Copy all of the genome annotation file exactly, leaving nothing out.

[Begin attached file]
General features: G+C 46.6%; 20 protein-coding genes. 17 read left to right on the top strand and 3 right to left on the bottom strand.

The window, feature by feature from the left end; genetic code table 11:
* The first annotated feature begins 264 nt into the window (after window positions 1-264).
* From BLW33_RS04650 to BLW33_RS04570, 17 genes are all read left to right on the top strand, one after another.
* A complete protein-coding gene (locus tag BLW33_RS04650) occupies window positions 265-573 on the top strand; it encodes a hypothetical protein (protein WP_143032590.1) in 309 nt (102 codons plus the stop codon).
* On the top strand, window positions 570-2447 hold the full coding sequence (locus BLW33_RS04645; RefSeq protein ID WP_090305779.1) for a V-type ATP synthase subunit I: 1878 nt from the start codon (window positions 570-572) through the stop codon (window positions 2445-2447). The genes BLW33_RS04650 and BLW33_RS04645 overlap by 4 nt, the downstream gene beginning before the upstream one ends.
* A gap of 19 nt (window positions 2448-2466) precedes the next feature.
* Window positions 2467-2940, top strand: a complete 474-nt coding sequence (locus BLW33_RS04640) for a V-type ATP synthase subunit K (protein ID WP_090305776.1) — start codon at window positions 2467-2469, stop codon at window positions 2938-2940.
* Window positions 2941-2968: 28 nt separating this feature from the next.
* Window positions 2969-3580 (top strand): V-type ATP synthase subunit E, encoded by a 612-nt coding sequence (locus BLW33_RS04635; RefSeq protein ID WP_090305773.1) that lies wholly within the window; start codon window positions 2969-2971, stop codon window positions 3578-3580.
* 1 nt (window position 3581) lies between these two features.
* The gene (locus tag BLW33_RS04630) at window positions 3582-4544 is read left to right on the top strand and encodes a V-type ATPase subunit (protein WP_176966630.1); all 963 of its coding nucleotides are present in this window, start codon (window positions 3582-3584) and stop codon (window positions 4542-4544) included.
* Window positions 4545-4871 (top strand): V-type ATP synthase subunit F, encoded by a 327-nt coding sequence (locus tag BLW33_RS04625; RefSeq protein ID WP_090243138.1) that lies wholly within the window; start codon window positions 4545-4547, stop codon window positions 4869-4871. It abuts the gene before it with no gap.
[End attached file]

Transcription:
General features: G+C 46.6%; 20 protein-coding genes. 17 read left to right on the top strand and 3 right to left on the bottom strand.

The window, feature by feature from the left end; genetic code table 11:
* The first annotated feature begins 264 nt into the window (after window positions 1-264).
* From BLW33_RS04650 to BLW33_RS04570, 17 genes are all read left to right on the top strand, one after another.
* A complete protein-coding gene (locus tag BLW33_RS04650) occupies window positions 265-573 on the top strand; it encodes a hypothetical protein (protein WP_143032590.1) in 309 nt (102 codons plus the stop codon).
* On the top strand, window positions 570-2447 hold the full coding sequence (locus BLW33_RS04645; RefSeq protein ID WP_090305779.1) for a V-type ATP synthase subunit I: 1878 nt from the start codon (window positions 570-572) through the stop codon (window positions 2445-2447). The genes BLW33_RS04650 and BLW33_RS04645 overlap by 4 nt, the downstream gene beginning before the upstream one ends.
* A gap of 19 nt (window positions 2448-2466) precedes the next feature.
* Window positions 2467-2940, top strand: a complete 474-nt coding sequence (locus BLW33_RS04640) for a V-type ATP synthase subunit K (protein ID WP_090305776.1) — start codon at window positions 2467-2469, stop codon at window positions 2938-2940.
* Window positions 2941-2968: 28 nt separating this feature from the next.
* Window positions 2969-3580 (top strand): V-type ATP synthase subunit E, encoded by a 612-nt coding sequence (locus BLW33_RS04635; RefSeq protein ID WP_090305773.1) that lies wholly within the window; start codon window positions 2969-2971, stop codon window positions 3578-3580.
* 1 nt (window position 3581) lies between these two features.
* The gene (locus tag BLW33_RS04630) at window positions 3582-4544 is read left to right on the top strand and encodes a V-type ATPase subunit (protein WP_176966630.1); all 963 of its coding nucleotides are present in this window, start codon (window positions 3582-3584) and stop codon (window positions 4542-4544) included.
* Window positions 4545-4871 (top strand): V-type ATP synthase subunit F, encoded by a 327-nt coding sequence (locus tag BLW33_RS04625; RefSeq protein ID WP_090243138.1) that lies wholly within the window; start codon window positions 4545-4547, stop codon window positions 4869-4871. It abuts the gene before it with no gap.